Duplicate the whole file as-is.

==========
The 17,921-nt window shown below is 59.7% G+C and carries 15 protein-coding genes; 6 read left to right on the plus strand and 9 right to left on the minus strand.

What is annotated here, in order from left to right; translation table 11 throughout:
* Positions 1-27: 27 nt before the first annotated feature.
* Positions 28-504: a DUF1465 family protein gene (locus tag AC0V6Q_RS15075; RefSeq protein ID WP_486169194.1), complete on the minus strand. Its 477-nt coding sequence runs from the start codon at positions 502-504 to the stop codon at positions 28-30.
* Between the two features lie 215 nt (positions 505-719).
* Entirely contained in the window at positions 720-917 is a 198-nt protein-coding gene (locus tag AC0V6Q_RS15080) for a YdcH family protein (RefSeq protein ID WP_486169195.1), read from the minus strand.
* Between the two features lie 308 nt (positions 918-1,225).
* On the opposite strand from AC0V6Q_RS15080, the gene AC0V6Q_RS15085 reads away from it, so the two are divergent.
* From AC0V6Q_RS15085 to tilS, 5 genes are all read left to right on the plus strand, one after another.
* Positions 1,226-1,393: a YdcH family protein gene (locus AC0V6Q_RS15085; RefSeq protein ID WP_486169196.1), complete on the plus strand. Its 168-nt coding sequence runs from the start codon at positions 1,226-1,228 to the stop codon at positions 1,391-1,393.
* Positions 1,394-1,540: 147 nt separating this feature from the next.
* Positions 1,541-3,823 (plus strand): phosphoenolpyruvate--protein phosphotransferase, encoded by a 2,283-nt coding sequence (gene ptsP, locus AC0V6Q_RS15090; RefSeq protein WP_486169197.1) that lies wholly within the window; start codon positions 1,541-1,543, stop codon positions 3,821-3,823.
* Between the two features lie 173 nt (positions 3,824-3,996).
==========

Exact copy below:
The 17,921-nt window shown below is 59.7% G+C and carries 15 protein-coding genes; 6 read left to right on the plus strand and 9 right to left on the minus strand.

What is annotated here, in order from left to right; translation table 11 throughout:
* Positions 1-27: 27 nt before the first annotated feature.
* Positions 28-504: a DUF1465 family protein gene (locus tag AC0V6Q_RS15075; RefSeq protein ID WP_486169194.1), complete on the minus strand. Its 477-nt coding sequence runs from the start codon at positions 502-504 to the stop codon at positions 28-30.
* Between the two features lie 215 nt (positions 505-719).
* Entirely contained in the window at positions 720-917 is a 198-nt protein-coding gene (locus tag AC0V6Q_RS15080) for a YdcH family protein (RefSeq protein ID WP_486169195.1), read from the minus strand.
* Between the two features lie 308 nt (positions 918-1,225).
* On the opposite strand from AC0V6Q_RS15080, the gene AC0V6Q_RS15085 reads away from it, so the two are divergent.
* From AC0V6Q_RS15085 to tilS, 5 genes are all read left to right on the plus strand, one after another.
* Positions 1,226-1,393: a YdcH family protein gene (locus AC0V6Q_RS15085; RefSeq protein ID WP_486169196.1), complete on the plus strand. Its 168-nt coding sequence runs from the start codon at positions 1,226-1,228 to the stop codon at positions 1,391-1,393.
* Positions 1,394-1,540: 147 nt separating this feature from the next.
* Positions 1,541-3,823 (plus strand): phosphoenolpyruvate--protein phosphotransferase, encoded by a 2,283-nt coding sequence (gene ptsP, locus AC0V6Q_RS15090; RefSeq protein WP_486169197.1) that lies wholly within the window; start codon positions 1,541-1,543, stop codon positions 3,821-3,823.
* Between the two features lie 173 nt (positions 3,824-3,996).